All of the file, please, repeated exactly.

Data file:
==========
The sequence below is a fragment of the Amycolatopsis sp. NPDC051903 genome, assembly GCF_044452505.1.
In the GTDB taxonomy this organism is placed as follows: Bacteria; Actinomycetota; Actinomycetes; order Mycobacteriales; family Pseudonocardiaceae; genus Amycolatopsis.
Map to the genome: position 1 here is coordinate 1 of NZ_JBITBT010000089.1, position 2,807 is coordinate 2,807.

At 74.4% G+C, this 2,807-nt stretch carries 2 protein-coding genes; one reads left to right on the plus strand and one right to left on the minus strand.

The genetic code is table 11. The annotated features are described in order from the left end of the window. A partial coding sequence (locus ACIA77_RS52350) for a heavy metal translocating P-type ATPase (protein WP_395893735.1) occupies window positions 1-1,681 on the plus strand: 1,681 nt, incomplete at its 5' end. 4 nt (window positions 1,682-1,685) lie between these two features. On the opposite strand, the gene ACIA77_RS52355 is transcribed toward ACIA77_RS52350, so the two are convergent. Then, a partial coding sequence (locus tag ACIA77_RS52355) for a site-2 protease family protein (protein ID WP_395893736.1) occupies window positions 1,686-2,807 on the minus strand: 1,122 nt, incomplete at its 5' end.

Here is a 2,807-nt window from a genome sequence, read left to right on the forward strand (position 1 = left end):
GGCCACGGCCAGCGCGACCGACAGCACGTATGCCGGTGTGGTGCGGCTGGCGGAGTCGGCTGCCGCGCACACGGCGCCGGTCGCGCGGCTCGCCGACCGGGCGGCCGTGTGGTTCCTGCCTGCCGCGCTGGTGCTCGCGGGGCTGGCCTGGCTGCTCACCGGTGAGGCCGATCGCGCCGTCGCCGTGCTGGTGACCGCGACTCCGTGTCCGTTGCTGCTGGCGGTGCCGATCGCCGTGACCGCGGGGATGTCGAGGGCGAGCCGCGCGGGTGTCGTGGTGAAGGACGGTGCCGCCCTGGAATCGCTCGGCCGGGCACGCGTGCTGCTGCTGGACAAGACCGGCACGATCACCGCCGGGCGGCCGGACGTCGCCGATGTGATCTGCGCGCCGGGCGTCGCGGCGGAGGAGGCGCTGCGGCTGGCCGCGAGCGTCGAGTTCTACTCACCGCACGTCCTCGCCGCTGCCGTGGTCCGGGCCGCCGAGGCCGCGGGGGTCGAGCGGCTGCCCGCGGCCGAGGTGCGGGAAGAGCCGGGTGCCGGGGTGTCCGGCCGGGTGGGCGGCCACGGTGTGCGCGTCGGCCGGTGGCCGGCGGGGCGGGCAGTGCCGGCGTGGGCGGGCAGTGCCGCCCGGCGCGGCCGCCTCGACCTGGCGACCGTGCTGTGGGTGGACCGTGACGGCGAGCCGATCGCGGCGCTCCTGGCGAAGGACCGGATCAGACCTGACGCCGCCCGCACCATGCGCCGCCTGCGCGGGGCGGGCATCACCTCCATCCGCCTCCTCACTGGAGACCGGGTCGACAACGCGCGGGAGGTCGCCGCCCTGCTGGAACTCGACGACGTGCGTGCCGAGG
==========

The sequence below is a fragment of the Amycolatopsis sp. NPDC051903 genome, assembly GCF_044452505.1.
In the GTDB taxonomy this organism is placed as follows: Bacteria; Actinomycetota; Actinomycetes; order Mycobacteriales; family Pseudonocardiaceae; genus Amycolatopsis.
Map to the genome: position 1 here is coordinate 1 of NZ_JBITBT010000089.1, position 2,807 is coordinate 2,807.

At 74.4% G+C, this 2,807-nt stretch carries 2 protein-coding genes; one reads left to right on the plus strand and one right to left on the minus strand.

The genetic code is table 11. The annotated features are described in order from the left end of the window. A partial coding sequence (locus ACIA77_RS52350) for a heavy metal translocating P-type ATPase (protein WP_395893735.1) occupies window positions 1-1,681 on the plus strand: 1,681 nt, incomplete at its 5' end. 4 nt (window positions 1,682-1,685) lie between these two features. On the opposite strand, the gene ACIA77_RS52355 is transcribed toward ACIA77_RS52350, so the two are convergent. Then, a partial coding sequence (locus tag ACIA77_RS52355) for a site-2 protease family protein (protein ID WP_395893736.1) occupies window positions 1,686-2,807 on the minus strand: 1,122 nt, incomplete at its 5' end.

Here is a 2,807-nt window from a genome sequence, read left to right on the forward strand (position 1 = left end):
GGCCACGGCCAGCGCGACCGACAGCACGTATGCCGGTGTGGTGCGGCTGGCGGAGTCGGCTGCCGCGCACACGGCGCCGGTCGCGCGGCTCGCCGACCGGGCGGCCGTGTGGTTCCTGCCTGCCGCGCTGGTGCTCGCGGGGCTGGCCTGGCTGCTCACCGGTGAGGCCGATCGCGCCGTCGCCGTGCTGGTGACCGCGACTCCGTGTCCGTTGCTGCTGGCGGTGCCGATCGCCGTGACCGCGGGGATGTCGAGGGCGAGCCGCGCGGGTGTCGTGGTGAAGGACGGTGCCGCCCTGGAATCGCTCGGCCGGGCACGCGTGCTGCTGCTGGACAAGACCGGCACGATCACCGCCGGGCGGCCGGACGTCGCCGATGTGATCTGCGCGCCGGGCGTCGCGGCGGAGGAGGCGCTGCGGCTGGCCGCGAGCGTCGAGTTCTACTCACCGCACGTCCTCGCCGCTGCCGTGGTCCGGGCCGCCGAGGCCGCGGGGGTCGAGCGGCTGCCCGCGGCCGAGGTGCGGGAAGAGCCGGGTGCCGGGGTGTCCGGCCGGGTGGGCGGCCACGGTGTGCGCGTCGGCCGGTGGCCGGCGGGGCGGGCAGTGCCGGCGTGGGCGGGCAGTGCCGCCCGGCGCGGCCGCCTCGACCTGGCGACCGTGCTGTGGGTGGACCGTGACGGCGAGCCGATCGCGGCGCTCCTGGCGAAGGACCGGATCAGACCTGACGCCGCCCGCACCATGCGCCGCCTGCGCGGGGCGGGCATCACCTCCATCCGCCTCCTCACTGGAGACCGGGTCGACAACGCGCGGGAGGTCGCCGCCCTGCTGGAACTCGACGACGTGCGTGCCGAGG